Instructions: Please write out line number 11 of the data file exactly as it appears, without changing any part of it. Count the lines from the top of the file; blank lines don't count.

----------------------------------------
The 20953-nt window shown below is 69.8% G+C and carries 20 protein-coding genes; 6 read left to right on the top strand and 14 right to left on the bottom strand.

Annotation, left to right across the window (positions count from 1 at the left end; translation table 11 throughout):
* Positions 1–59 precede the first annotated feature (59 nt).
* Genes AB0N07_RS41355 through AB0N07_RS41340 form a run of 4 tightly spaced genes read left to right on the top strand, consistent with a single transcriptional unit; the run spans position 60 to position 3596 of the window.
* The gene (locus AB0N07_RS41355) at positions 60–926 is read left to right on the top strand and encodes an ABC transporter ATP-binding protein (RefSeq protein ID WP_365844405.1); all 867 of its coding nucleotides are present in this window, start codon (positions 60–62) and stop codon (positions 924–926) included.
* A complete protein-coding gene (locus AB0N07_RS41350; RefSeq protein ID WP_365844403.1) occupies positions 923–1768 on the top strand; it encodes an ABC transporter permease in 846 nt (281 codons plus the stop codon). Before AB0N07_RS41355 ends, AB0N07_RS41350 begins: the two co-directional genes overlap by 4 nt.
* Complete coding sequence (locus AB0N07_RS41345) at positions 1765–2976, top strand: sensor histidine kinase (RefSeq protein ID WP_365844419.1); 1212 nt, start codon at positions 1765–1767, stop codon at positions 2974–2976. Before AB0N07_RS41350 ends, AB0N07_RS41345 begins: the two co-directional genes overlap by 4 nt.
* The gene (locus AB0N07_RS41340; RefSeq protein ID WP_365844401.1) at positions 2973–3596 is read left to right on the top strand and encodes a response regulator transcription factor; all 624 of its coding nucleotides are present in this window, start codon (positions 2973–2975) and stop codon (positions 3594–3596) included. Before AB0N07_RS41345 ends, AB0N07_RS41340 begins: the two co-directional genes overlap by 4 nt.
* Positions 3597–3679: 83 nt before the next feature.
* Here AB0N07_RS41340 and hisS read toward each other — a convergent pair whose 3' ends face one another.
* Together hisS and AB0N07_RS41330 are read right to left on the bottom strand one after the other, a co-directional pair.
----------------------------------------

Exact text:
* Together hisS and AB0N07_RS41330 are read right to left on the bottom strand one after the other, a co-directional pair.